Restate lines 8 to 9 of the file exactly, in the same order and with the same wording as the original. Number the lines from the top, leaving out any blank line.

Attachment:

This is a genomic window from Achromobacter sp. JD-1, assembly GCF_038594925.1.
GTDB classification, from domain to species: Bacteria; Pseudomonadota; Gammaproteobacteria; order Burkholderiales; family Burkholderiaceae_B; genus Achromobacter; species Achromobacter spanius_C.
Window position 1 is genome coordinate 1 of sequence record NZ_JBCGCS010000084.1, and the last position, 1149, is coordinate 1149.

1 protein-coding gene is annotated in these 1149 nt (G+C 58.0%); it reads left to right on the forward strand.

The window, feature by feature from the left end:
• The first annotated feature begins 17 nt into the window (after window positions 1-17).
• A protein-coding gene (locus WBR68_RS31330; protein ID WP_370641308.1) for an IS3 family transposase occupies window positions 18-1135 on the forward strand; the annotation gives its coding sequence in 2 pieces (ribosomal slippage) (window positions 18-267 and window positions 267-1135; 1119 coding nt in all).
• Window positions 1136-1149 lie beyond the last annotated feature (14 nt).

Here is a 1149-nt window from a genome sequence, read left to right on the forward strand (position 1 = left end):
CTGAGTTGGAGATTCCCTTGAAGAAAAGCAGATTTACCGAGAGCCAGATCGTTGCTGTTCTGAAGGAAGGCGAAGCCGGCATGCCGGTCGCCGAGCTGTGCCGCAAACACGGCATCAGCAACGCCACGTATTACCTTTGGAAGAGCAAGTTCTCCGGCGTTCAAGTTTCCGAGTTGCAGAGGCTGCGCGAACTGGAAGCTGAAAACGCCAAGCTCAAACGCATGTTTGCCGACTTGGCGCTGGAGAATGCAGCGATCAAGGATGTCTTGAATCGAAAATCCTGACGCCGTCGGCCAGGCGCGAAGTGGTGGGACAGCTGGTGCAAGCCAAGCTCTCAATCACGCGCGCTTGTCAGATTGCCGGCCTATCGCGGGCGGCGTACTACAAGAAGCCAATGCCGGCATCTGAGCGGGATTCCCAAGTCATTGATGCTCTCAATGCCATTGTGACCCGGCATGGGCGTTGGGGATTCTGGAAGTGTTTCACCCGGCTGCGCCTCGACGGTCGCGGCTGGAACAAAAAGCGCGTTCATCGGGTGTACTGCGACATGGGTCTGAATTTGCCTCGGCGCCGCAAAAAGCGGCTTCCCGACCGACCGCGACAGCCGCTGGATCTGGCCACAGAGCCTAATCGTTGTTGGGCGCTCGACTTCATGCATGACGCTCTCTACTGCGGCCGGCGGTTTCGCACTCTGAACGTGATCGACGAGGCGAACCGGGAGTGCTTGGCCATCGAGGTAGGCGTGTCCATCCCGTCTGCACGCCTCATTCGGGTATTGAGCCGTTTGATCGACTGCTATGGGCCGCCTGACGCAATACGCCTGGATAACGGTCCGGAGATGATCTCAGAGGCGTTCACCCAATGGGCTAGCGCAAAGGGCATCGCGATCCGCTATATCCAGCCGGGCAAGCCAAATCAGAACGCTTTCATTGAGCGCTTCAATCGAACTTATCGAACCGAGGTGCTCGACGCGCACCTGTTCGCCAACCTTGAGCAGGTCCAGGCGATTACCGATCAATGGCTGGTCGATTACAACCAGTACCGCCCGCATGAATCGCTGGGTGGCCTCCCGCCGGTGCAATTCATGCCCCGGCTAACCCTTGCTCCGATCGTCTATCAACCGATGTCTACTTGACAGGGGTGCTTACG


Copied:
• Window positions 1136-1149 lie beyond the last annotated feature (14 nt).

Here is a 1149-nt window from a genome sequence, read left to right on the forward strand (position 1 = left end):